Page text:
SULLIVAN: No one ever in the history of mankind thought that waterboarding wasn't torture until this man came along. Because this man has the ability to look at black and say it's white.

BLOW: You said you can forgive him for making mistakes, but you're not saying you can forgive this mistake? What are you saying?

SULLIVAN: I -- it's not my position to forgive anybody. But I do think, let me say this. I think that violating the core...

BLOW: I mean, you have an opinion about this.

SULLIVAN: I do have an opinion. I think it's one of the most awful acts by an executive of this country in the history of the United States. I think it's soiled this country. I think it still haunts this country.


SULLIVAN: And it is not forgivable by history. Not forgivable. It will be his legacy, the man who brought torture to America and was proud of it.

COOPER: Did...

SULLIVAN: As well as bankrupting the country in two disastrous wars and refusing ever to admit error.

COOPER: When did you change your mind about him?

SULLIVAN: I changed my mind through the events of that war. And actually, I put out an e-book called, "I Was Wrong," which was a chronology of my attempt to figure this stuff out.

And of course, I never believed -- I conceded. I said no one, no American -- these stories from Guantanamo are all lies or propaganda. No American president would do that. I was incredibly contemptuous of those saying that until the evidence was overwhelming.

Then we found out the documentary evidence we have that showed he approved it and still...

COOPER: There's actually a documentary called "Attached to the Dark Side," which is actually fascinating, about how the -- the techniques gravitated from Afghanistan ultimately into -- into Iraq.

SULLIVAN: This is a widespread policy. Hundreds of people were tortured.

COOPER: Sanjay, what else surprised you about him?

GUPTA: You know, I think there is a single-mindedness we were talking about quite a bit that he certainly thinks helped him get through this significant heart disease. Keep in mind, he had his first heart attack when he was 37 years old.

But he was very diligent about getting his -- any time he had symptoms, getting them checked out. But he did sort of admit that he had this sort of single-mindedness. I mean, do you think Dick Cheney changed over the years? Or was he always sort of that way? I'm just curious.

SULLIVAN: I think he -- look, I think he probably did change, because I think that 9/11 almost certainly filled with him unbelievable amount of guilt, for one thing. I mean, he was responsible for the security of the country when the worst attack occurred.

BLOW: You think he feels guilty about it?

SULLIVAN: I think -- I think at some subconscious level, yes. I think he thinks...

BLOW: But it's just your intuition.

BORGER: But I talk to people about how Dick Cheney has changed. I mean, I used to cover him when he was in the Hill and when he was in the House. And everybody who I've spoken with who served with him in the House says he's a different person now.

COOPER: After 9/11?

BORGER: After 9/11. And you know, what we have learned by Peter Baker has a great new book out about the relationship between George W. Bush and Dick Cheney. And what we've learned is that he was very, very powerful sort of in the first term; much less so -- much less so in the second.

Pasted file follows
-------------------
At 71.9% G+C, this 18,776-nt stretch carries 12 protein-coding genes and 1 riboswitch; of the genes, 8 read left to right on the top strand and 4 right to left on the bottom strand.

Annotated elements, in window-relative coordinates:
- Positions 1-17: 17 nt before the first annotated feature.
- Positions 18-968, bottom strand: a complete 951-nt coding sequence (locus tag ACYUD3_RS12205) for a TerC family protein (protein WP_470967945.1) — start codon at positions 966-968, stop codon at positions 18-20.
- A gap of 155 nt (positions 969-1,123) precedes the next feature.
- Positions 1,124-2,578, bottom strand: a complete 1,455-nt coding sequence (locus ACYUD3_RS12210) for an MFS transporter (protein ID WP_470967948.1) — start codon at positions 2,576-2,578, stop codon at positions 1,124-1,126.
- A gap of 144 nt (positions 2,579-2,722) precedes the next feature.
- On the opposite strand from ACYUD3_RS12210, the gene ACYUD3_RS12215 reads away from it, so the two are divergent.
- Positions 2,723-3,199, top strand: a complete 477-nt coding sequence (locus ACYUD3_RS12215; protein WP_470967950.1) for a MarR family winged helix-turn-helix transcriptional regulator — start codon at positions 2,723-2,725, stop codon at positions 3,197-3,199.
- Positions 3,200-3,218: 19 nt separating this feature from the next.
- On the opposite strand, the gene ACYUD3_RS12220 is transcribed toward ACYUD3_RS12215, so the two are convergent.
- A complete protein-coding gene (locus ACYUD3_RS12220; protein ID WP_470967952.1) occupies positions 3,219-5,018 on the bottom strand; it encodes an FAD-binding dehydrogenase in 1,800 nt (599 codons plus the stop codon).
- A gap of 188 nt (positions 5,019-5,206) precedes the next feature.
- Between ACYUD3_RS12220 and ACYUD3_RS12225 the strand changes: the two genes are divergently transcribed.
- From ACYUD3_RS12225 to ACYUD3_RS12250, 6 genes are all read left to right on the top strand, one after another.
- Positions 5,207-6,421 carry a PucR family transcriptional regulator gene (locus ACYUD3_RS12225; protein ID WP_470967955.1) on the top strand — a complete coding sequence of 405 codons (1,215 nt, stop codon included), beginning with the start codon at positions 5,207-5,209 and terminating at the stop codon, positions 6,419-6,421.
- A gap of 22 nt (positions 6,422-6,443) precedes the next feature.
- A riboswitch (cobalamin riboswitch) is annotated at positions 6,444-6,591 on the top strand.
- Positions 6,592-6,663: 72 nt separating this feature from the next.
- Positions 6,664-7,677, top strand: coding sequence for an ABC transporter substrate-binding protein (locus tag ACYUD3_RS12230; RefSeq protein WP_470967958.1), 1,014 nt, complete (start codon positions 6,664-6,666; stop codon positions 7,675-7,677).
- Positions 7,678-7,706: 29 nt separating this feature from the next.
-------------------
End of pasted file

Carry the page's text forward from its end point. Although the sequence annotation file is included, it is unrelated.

COOPER: We've got to leave it there. Sanjay, thanks for joining us. Appreciate it.

Up next, "What's Your Story?" We'll ask the panelists to share a story that caught their attention and maybe I didn't hear about it or you didn't hear about it. We'll be right back.


COOPER: Welcome back. Time for "What's Your Story?" I'll kick it off.

My story is last night I actually emceed an amazing event for a charity called Puppies Behind Bars. It's for service members who have PTSD, and they're given by these organizations service dogs to help them with their PTSD. And the service dogs are actually raised by inmates in correction facilities.

This is Anderson, the service dog. They actually teach the dogs to salute. So that's Anderson saluting. It was an honor to be on stage with these service members. And I just wish them well with their new canine buddies.

Andrew, what's your story?

SULLIVAN: I just want to note the passing of Mother Antonia, a rich Beverly Hills woman who was twice divorced, had a calling from God to go serve prisoners. Went to the prison, La Mesa prison in Tijuana, Mexico. Because she was divorced, the church wouldn't recognize her, but she made her own habit, and she became...

COOPER: Really?

SULLIVAN: And then she went to live inside the prison with the prisoners. And -- and eventually got recognized by the church. There was a riot. She walked through it. It stopped. She was a great woman -- a great woman of the church and proof that women are the future of the church.

COOPER: Matt, what's your story?

KIBBE: Well, I was listening to Andrew earlier talk about Dick Cheney's daughters, one of whom is challenging a sitting Republican senator. Liz Cheney is running against Mike Enzi. And when the daughter of the vice president of the United States, former vice president, the very definition of Republican establishment, is willing to go after a sitting Republican senator, it means that Republicans now believe in competition. I think that's awesome.

COOPER: All right. And Gloria?

BORGER: Think she's going to win? No. He's shaking his head no. That's the story I'm covering.

COOPER: We're out of time. We're out of time. We'll get it next time. That does it for AC 360 LATER. We want to thank our panel.

Thanks for joining us. We'll see you tomorrow night. Bye-bye.